Liberals such as CNN's Joy Behar think the 2012 election is over, after bin Laden's killing.
Actually, the race just got started Thursday night in Greenville, S.C.
While the first Republican presidential debate had all the feel of a spring football game -- with mostly underclassmen and few keeping score -- several candidates made big headway.
Former Pennsylvania Sen. Rick Santorum probably won on points, with a firm and sometimes bristling performance -- and a game plan that no one would pass him on the right.
Former Minnesota Gov. Tim Pawlenty, a solid, articulate and whip-smart likeable guy who suffers from possibly being "too nice," as one media outlet put it, failed to score his breakout moment. But he undoubtedly carved out a place at the big candidates' table.
Businessman and former U.S. senatorial candidate from Georgia Herman Cain, on the other hand, "sent shockwaves across the conservative end of the political spectrum with his performance," wrote the liberal Huffington Post website. Indeed, Republican pollster Frank Luntz's focus group on Fox News was utterly wild about Cain afterward.
"I have never had this kind of reaction until tonight," Luntz reported. "Something very special happened this evening."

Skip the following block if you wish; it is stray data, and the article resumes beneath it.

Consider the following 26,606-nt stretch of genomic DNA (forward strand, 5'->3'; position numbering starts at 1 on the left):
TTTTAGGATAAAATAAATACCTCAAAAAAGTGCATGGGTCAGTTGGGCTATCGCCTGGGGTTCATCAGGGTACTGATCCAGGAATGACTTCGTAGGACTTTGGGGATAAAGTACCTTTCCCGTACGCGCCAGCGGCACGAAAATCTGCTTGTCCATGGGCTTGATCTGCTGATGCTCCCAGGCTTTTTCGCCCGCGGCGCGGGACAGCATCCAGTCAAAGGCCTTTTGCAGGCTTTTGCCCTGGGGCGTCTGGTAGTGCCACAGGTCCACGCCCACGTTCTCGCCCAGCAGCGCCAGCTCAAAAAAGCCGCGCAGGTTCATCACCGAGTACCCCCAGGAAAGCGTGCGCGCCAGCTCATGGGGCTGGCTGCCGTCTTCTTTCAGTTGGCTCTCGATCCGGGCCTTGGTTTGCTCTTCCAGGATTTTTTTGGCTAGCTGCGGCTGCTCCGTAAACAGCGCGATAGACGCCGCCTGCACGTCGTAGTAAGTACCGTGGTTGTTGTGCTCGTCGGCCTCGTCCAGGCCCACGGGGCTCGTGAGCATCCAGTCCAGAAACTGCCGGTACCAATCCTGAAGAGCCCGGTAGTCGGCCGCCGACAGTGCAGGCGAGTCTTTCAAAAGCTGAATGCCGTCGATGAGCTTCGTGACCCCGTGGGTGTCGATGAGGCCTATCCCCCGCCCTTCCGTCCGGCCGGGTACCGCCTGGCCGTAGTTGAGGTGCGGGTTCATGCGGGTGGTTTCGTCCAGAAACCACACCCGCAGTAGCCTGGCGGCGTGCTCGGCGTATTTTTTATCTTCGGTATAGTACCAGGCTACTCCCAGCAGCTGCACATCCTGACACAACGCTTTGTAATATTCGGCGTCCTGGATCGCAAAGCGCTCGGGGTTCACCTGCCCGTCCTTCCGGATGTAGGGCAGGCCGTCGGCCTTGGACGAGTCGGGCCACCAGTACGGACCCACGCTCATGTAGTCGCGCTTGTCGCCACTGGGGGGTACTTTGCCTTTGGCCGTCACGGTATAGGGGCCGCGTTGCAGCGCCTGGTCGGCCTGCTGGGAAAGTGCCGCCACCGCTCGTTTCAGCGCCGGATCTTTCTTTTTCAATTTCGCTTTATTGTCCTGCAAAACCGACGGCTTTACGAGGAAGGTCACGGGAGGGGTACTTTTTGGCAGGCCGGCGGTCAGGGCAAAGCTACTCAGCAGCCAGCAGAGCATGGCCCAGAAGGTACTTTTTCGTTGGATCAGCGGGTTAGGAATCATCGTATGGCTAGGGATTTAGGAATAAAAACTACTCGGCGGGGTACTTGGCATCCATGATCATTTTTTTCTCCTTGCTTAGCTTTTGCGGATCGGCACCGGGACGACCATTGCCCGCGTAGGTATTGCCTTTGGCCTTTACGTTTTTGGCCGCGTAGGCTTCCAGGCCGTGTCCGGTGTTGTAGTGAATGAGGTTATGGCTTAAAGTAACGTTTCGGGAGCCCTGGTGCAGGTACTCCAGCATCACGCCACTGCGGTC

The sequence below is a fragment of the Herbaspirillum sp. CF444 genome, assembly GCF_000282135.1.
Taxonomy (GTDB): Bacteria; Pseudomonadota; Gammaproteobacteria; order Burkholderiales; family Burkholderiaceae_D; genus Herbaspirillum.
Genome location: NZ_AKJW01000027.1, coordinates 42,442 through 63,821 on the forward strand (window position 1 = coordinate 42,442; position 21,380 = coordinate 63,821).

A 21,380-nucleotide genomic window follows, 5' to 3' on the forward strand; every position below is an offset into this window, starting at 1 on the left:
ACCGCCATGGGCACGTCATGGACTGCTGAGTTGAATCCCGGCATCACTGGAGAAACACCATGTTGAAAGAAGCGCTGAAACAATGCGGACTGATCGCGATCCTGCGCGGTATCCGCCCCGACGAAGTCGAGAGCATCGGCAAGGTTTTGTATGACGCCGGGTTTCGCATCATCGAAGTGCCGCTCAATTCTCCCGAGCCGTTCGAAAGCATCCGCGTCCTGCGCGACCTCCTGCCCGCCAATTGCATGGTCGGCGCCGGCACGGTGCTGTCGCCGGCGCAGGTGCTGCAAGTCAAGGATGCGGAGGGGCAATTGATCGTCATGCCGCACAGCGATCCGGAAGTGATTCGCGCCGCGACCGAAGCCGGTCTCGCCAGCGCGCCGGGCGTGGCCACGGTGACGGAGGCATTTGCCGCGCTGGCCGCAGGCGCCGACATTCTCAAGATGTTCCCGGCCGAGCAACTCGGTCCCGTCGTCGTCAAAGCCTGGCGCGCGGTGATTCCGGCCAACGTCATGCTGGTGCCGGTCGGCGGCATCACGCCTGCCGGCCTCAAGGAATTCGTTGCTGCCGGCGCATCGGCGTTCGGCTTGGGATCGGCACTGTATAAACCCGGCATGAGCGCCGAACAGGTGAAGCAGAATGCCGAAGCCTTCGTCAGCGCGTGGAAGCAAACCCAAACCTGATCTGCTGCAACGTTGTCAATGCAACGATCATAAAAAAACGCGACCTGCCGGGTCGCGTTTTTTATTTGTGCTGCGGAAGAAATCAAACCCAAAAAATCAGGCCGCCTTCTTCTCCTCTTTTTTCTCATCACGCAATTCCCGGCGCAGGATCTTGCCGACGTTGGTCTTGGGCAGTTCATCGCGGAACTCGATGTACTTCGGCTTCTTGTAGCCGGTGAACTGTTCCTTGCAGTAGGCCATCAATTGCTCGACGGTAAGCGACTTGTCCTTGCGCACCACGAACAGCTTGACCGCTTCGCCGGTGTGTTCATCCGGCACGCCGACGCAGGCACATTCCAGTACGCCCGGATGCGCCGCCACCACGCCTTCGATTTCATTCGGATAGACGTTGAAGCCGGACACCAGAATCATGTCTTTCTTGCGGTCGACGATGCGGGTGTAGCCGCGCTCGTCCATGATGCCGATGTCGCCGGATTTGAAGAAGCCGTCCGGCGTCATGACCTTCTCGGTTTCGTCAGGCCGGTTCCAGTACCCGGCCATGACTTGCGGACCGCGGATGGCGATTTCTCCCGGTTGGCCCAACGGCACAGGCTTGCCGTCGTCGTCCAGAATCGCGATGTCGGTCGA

South Carolinians, we were reminded often Thursday night, will likely hold a grudge against the other potential candidates who skipped the event. They will have to work overtime to win back the most attentive Carolina conservatives.
But the more ominous takeaway from Thursday's debate was the almost palpable fervor in the crowd for a new brand of hope and change.
They don't think the election is over. Far from it; they simply can't wait for the opportunity to fire Barack Obama. All that remains is to decide who will do it.
It's not racial; Herman Cain is black, and won over a lot of voters Thursday. Nor is it personal. South Carolina voters, as well as many others across the country, are focused like a laser on this administration's policies. From the health-care takeover to the unprecedented overspending to the overbearing bureaucracy -- the administration is currently trying to prevent Boeing from building a plant in South Carolina because of its right-to-work labor laws -- these folks are simply fed up.
Bin Laden's demise hasn't changed that a bit.
Right now, there isn't anything close to a Republican frontrunner, and there's still a sense that perhaps the party's deus ex machina hasn't yet arrived on stage. Greenville only served to muddle things. That's fine; that's the tortured beauty of a free republic.
But at some point, the majority of Americans unhappy with the direction of the country need to see some movement in the GOP -- some sign that the party won't blow this opportunity to defeat a president with a still-reeling economy (unemployment back up to 9 percent) and no pro-jobs policies to speak of. This president appears ideologically opposed to doing what's necessary to get the private economy growing again.
That's a problem the Navy SEALs are unable to help the president with.